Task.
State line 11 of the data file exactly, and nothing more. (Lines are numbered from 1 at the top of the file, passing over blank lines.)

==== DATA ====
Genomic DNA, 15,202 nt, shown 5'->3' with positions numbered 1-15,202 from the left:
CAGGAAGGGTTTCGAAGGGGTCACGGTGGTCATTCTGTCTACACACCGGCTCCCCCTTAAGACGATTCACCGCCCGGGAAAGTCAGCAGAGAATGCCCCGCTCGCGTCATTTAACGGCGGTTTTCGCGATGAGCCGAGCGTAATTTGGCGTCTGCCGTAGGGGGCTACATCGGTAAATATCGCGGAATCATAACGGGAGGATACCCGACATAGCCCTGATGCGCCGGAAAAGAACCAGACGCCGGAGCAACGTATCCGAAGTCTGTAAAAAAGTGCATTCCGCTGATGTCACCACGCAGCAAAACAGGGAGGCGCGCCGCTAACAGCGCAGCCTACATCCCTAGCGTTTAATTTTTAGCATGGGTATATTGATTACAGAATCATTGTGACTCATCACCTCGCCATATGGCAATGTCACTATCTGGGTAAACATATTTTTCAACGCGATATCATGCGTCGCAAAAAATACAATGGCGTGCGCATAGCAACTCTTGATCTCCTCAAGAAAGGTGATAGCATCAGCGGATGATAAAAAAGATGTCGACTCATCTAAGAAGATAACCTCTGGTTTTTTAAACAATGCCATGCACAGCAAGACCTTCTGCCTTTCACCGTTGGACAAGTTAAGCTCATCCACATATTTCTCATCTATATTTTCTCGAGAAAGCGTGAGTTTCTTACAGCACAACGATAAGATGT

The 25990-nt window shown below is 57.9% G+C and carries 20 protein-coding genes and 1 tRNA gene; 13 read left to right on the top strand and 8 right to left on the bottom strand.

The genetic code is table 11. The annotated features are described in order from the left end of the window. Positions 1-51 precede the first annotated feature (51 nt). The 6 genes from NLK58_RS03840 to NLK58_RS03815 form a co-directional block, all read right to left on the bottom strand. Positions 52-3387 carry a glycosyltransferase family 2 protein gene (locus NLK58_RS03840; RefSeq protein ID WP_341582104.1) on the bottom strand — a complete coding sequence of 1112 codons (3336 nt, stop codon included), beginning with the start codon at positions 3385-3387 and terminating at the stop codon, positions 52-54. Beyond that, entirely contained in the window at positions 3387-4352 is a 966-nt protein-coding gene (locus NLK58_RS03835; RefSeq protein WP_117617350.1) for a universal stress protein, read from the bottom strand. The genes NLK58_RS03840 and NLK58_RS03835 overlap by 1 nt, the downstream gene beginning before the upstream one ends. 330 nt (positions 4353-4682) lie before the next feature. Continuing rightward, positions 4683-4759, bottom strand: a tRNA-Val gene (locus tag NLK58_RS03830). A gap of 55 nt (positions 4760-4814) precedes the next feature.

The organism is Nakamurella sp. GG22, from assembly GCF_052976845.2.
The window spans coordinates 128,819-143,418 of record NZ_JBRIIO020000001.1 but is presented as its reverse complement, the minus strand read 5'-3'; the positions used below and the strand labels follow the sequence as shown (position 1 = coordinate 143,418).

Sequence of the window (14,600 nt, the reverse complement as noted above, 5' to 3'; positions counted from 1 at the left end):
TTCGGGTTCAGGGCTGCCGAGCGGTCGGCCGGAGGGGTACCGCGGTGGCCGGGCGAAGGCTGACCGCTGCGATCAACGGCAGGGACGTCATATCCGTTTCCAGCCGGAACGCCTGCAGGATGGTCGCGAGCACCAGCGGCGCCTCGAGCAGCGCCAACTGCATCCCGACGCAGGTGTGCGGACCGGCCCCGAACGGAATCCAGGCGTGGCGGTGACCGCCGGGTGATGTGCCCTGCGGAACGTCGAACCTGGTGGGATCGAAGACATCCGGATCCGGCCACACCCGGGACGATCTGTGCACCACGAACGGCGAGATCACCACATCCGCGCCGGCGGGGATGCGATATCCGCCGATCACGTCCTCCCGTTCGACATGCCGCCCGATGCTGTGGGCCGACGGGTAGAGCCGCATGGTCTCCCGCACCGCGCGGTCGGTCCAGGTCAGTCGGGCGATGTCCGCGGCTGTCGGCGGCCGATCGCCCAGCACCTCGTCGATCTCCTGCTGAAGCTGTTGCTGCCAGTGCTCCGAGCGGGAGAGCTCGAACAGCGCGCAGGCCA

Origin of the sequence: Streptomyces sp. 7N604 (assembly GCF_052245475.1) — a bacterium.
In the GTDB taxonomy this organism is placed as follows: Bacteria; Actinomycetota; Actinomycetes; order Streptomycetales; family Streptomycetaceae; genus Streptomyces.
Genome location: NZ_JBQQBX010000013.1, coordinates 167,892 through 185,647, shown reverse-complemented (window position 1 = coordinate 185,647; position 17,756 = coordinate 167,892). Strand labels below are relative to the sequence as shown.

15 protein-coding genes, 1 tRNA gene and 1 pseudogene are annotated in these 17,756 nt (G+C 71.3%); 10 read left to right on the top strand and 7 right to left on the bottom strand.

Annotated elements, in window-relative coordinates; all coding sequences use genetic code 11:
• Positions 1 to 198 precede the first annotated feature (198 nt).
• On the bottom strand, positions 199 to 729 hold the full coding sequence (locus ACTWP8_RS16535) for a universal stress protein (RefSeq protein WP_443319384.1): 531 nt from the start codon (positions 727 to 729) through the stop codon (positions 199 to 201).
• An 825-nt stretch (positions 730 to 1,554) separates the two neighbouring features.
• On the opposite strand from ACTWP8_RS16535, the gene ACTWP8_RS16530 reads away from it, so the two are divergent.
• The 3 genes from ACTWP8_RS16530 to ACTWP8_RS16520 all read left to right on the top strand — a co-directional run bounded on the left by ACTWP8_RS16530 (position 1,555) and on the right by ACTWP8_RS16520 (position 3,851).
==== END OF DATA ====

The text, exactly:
Genome location: NZ_JBQQBX010000013.1, coordinates 167,892 through 185,647, shown reverse-complemented (window position 1 = coordinate 185,647; position 17,756 = coordinate 167,892). Strand labels below are relative to the sequence as shown.